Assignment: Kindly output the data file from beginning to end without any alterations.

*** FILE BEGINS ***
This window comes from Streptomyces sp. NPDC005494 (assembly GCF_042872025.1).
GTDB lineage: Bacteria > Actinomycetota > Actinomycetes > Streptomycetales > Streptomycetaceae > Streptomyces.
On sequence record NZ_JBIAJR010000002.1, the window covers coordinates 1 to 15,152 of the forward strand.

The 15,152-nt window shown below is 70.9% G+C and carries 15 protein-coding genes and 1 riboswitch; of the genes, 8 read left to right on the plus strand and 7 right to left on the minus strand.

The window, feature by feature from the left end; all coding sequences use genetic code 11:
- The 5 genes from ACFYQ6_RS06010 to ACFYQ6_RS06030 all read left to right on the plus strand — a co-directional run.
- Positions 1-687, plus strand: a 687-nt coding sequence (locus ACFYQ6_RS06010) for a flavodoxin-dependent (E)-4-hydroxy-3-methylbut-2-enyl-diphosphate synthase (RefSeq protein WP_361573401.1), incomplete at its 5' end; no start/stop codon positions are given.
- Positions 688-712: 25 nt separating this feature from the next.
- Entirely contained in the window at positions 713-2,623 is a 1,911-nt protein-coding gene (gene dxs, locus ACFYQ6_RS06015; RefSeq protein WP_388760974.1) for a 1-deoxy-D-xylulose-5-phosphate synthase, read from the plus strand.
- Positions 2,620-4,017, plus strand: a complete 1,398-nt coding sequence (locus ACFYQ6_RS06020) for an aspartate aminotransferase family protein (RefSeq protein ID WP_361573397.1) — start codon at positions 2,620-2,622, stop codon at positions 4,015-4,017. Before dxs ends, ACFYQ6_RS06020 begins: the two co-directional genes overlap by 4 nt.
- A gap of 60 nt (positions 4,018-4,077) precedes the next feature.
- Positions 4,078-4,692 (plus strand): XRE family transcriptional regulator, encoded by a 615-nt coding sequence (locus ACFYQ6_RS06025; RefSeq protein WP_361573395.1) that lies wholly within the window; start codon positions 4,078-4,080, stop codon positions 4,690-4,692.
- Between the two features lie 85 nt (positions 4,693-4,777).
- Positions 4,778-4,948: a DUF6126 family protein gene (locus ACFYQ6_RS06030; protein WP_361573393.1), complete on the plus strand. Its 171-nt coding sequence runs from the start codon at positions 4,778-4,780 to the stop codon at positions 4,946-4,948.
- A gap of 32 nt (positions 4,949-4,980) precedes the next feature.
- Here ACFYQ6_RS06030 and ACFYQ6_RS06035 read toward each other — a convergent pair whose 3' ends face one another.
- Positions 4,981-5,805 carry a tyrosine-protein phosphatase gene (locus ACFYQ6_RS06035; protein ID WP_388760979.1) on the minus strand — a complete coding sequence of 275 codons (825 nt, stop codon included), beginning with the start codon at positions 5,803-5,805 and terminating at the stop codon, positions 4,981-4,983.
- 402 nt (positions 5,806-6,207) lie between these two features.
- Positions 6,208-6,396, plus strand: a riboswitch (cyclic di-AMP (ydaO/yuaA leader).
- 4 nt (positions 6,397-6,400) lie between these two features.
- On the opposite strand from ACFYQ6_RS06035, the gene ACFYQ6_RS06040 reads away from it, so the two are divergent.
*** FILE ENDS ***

This window comes from Streptomyces sp. NPDC005494 (assembly GCF_042872025.1).
GTDB lineage: Bacteria > Actinomycetota > Actinomycetes > Streptomycetales > Streptomycetaceae > Streptomyces.
On sequence record NZ_JBIAJR010000002.1, the window covers coordinates 1 to 15,152 of the forward strand.

The 15,152-nt window shown below is 70.9% G+C and carries 15 protein-coding genes and 1 riboswitch; of the genes, 8 read left to right on the plus strand and 7 right to left on the minus strand.

The window, feature by feature from the left end; all coding sequences use genetic code 11:
- The 5 genes from ACFYQ6_RS06010 to ACFYQ6_RS06030 all read left to right on the plus strand — a co-directional run.
- Positions 1-687, plus strand: a 687-nt coding sequence (locus ACFYQ6_RS06010) for a flavodoxin-dependent (E)-4-hydroxy-3-methylbut-2-enyl-diphosphate synthase (RefSeq protein WP_361573401.1), incomplete at its 5' end; no start/stop codon positions are given.
- Positions 688-712: 25 nt separating this feature from the next.
- Entirely contained in the window at positions 713-2,623 is a 1,911-nt protein-coding gene (gene dxs, locus ACFYQ6_RS06015; RefSeq protein WP_388760974.1) for a 1-deoxy-D-xylulose-5-phosphate synthase, read from the plus strand.
- Positions 2,620-4,017, plus strand: a complete 1,398-nt coding sequence (locus ACFYQ6_RS06020) for an aspartate aminotransferase family protein (RefSeq protein ID WP_361573397.1) — start codon at positions 2,620-2,622, stop codon at positions 4,015-4,017. Before dxs ends, ACFYQ6_RS06020 begins: the two co-directional genes overlap by 4 nt.
- A gap of 60 nt (positions 4,018-4,077) precedes the next feature.
- Positions 4,078-4,692 (plus strand): XRE family transcriptional regulator, encoded by a 615-nt coding sequence (locus ACFYQ6_RS06025; RefSeq protein WP_361573395.1) that lies wholly within the window; start codon positions 4,078-4,080, stop codon positions 4,690-4,692.
- Between the two features lie 85 nt (positions 4,693-4,777).
- Positions 4,778-4,948: a DUF6126 family protein gene (locus ACFYQ6_RS06030; protein WP_361573393.1), complete on the plus strand. Its 171-nt coding sequence runs from the start codon at positions 4,778-4,780 to the stop codon at positions 4,946-4,948.
- A gap of 32 nt (positions 4,949-4,980) precedes the next feature.
- Here ACFYQ6_RS06030 and ACFYQ6_RS06035 read toward each other — a convergent pair whose 3' ends face one another.
- Positions 4,981-5,805 carry a tyrosine-protein phosphatase gene (locus ACFYQ6_RS06035; protein ID WP_388760979.1) on the minus strand — a complete coding sequence of 275 codons (825 nt, stop codon included), beginning with the start codon at positions 5,803-5,805 and terminating at the stop codon, positions 4,981-4,983.
- 402 nt (positions 5,806-6,207) lie between these two features.
- Positions 6,208-6,396, plus strand: a riboswitch (cyclic di-AMP (ydaO/yuaA leader).
- 4 nt (positions 6,397-6,400) lie between these two features.
- On the opposite strand from ACFYQ6_RS06035, the gene ACFYQ6_RS06040 reads away from it, so the two are divergent.